Proponents and opponents of a universal basic income all acknowledge that the most significant political challenge to its adoption in the United States is that a universal basic income would not have a work requirement attached. Often, this is characterized as a problem involving incentives—the availability of a universal basic income would cause many people to stop working (or significantly curtail the number of hours that they work) and simply live off the universal basic income. This Article makes three contributions to the literature related to a universal basic income: First, it provides a typology for understanding the many reasons for valuing work; second, it argues that the United States is unlikely to implement a universal basic income because a universal basic income does not account for several aspects of the value of work; and, third, it argues that advocates of a universal basic income should instead focus on the more modest goal of redefining the activities that constitute work and broadening the social safety net by expanding existing policies through the use of a broader definition of work. This Article proposes that the value of work in American political culture has four primary dimensions: (1) reciprocity, that one receives rewards for one’s labor, that one gets what one gives and that no one should be a free rider, one who gets but does not give; (2) calling or vocation, that work is a calling or vocation that one should have or pursue, and that only those that have or pursue such a calling or vocation have moral standing; (3) self-sufficiency, that work promotes self-sufficiency, which is a necessary component of liberty and which is necessary to avoid dependency; and (4) incentives, of an economic kind, that society should encourage work because it increases the size of the economic pie. These categories provide a new framework for thinking about the value of work and for evaluating policies that relate to the working lives of Americans. As an alternative to the adoption of a universal basic income, this Article proposes that proponents of a universal basic income should focus on expanding and redefining current policies, such as the Earned Income Tax Credit so that they more closely resemble a participation income. In fact, a broader definition of work has even been used in recent conservative policy ideas, such as the Medicaid work requirements that some states have introduced, which include within their definition of work the activities of education, job training, and community service. This Article closes with an outline of a proposal to adopt an expansion of the Earned Income Tax Credit that resembles a participation income and addresses each of the dimensions of the value of work.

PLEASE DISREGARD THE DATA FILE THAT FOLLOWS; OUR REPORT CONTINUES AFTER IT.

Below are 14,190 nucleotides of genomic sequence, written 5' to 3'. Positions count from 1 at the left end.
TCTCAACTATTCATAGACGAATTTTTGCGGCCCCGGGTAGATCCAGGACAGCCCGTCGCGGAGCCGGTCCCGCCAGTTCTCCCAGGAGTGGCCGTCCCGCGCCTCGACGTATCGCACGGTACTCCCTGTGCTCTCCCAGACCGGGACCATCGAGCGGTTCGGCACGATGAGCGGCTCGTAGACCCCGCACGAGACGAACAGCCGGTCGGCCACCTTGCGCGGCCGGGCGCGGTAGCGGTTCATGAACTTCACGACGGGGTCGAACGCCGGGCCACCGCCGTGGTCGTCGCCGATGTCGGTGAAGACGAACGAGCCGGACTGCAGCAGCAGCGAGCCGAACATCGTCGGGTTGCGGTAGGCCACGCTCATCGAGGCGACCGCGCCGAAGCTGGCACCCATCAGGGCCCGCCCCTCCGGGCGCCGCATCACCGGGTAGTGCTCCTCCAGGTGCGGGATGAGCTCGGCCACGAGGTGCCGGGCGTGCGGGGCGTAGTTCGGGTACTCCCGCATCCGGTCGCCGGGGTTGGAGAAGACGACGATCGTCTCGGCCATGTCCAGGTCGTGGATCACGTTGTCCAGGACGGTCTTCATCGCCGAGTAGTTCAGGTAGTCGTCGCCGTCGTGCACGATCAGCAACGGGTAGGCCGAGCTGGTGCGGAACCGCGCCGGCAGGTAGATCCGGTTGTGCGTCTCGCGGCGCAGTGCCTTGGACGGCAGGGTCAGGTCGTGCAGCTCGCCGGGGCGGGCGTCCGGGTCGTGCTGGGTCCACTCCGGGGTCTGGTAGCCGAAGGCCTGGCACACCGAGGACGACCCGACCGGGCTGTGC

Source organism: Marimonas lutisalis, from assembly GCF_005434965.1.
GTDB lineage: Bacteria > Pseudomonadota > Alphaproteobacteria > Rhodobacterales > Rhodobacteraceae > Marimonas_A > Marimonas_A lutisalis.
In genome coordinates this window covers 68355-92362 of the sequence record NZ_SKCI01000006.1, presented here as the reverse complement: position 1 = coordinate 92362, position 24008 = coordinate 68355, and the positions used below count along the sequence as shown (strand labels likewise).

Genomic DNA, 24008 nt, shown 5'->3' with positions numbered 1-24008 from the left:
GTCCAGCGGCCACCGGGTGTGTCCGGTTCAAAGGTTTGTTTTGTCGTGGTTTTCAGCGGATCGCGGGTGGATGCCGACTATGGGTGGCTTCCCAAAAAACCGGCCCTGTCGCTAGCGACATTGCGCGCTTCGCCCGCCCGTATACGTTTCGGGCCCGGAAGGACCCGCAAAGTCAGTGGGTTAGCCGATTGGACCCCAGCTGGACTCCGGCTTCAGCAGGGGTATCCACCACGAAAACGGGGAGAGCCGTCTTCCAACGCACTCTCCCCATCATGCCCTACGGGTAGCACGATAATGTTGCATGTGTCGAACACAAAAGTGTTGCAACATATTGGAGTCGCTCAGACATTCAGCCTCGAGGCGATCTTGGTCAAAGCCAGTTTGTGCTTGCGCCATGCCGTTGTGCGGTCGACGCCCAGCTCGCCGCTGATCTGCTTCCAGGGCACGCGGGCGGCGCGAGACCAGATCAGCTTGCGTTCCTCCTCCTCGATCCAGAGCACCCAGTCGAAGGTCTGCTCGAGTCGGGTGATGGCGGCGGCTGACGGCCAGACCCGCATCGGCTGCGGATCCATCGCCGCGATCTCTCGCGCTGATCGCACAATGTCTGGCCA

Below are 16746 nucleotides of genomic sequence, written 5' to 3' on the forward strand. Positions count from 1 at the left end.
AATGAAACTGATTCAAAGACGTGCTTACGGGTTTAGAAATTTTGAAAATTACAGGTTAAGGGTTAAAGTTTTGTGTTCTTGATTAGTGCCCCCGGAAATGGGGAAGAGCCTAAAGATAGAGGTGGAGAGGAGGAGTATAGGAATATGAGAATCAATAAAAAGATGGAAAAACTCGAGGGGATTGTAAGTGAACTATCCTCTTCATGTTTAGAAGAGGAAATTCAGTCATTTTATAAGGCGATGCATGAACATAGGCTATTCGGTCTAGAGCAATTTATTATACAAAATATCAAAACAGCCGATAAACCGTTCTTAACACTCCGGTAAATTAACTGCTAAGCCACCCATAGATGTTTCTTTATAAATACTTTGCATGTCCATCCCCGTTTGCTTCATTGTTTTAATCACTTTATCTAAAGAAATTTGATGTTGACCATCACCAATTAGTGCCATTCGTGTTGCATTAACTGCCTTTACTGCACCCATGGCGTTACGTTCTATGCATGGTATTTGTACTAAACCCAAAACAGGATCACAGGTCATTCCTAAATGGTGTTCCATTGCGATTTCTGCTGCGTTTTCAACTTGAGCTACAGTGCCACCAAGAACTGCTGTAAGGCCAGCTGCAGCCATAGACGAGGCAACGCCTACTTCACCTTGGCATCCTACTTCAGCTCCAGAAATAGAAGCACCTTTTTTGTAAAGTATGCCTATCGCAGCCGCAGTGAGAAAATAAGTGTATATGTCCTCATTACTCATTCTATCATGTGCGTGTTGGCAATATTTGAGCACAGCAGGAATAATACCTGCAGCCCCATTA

Jonathan D. Grossberg,
Something for Nothing: Universal Basic Income and the Value of Work Beyond Incentives,
26 Wash. & Lee J. Civ. Rts. & Soc. Just. 1
Available at: https://scholarlycommons.law.wlu.edu/crsj/vol26/iss1/3